You can also check my take on the best street photography lens following the link below: https://www.photocrowd.com/blog/209-best-lenses-street-photography/ Mind you, though, that habitually I utilise a rather wide range of primes on a regular basis while shooting street, and some of my favourite street shots were done on a 18mm or 135mm prime lenses.

But, as I mentioned before, do not listen to me or others. Get any lens you fancy to try out and go ahead and shoot to your heart’s content and make up your own mind. So, as an answer to the never ending discussion on whether 35mm focal length dominates over 50mm or vice versa I can offer only this - it’s really up to you and what suits your style of street photography.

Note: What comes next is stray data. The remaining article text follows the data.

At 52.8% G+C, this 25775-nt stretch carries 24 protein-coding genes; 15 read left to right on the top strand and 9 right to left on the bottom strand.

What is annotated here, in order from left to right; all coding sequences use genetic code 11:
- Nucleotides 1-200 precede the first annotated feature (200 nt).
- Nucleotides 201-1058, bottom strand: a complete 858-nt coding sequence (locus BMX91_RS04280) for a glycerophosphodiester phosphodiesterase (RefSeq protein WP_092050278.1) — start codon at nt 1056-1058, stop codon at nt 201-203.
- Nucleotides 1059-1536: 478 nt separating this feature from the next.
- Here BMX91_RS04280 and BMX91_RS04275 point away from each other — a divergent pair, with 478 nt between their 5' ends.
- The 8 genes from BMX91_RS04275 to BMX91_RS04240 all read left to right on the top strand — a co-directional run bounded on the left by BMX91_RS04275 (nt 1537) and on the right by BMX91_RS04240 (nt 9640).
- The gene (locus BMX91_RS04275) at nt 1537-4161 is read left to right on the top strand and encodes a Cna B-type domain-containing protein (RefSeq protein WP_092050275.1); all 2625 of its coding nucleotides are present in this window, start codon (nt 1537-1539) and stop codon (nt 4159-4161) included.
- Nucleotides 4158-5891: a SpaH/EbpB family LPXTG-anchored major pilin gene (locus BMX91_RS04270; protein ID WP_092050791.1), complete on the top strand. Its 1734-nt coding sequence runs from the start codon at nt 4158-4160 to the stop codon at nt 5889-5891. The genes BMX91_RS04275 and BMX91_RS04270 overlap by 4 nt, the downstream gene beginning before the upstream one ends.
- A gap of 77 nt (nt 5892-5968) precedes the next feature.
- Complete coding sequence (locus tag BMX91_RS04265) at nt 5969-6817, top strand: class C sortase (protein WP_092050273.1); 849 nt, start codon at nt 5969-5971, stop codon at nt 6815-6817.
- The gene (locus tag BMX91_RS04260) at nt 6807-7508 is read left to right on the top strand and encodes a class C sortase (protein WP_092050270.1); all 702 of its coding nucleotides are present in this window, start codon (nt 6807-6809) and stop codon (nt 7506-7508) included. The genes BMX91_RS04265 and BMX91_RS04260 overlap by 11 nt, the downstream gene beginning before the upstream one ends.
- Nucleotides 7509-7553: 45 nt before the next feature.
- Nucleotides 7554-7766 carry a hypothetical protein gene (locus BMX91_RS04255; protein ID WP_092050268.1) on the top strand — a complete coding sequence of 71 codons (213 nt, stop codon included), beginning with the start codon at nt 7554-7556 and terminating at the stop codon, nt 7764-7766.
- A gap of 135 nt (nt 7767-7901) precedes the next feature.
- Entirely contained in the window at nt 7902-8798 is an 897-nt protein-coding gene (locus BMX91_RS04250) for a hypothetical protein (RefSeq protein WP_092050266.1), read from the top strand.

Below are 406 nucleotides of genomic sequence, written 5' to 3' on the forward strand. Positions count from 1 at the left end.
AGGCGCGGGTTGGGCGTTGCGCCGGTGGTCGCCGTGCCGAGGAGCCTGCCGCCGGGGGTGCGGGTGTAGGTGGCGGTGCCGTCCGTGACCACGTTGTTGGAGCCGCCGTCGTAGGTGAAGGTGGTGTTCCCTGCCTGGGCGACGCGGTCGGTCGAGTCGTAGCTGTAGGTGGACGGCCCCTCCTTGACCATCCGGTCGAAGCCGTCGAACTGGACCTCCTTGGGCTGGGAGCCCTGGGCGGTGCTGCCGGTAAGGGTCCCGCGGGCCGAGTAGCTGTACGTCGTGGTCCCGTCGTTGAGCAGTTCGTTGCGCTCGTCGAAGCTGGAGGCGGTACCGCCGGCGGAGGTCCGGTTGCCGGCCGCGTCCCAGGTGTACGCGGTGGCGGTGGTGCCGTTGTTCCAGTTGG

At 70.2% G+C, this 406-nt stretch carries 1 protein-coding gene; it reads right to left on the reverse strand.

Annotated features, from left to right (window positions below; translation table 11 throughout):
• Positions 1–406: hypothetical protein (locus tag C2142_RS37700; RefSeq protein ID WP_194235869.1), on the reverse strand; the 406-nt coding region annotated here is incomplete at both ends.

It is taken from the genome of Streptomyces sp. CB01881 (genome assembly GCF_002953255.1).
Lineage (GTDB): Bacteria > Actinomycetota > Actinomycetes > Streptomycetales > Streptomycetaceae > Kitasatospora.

P. S. As a side note, the above image was captured with a 50mm lens and it still manages to put the viewer in the environment of where this shot was taken.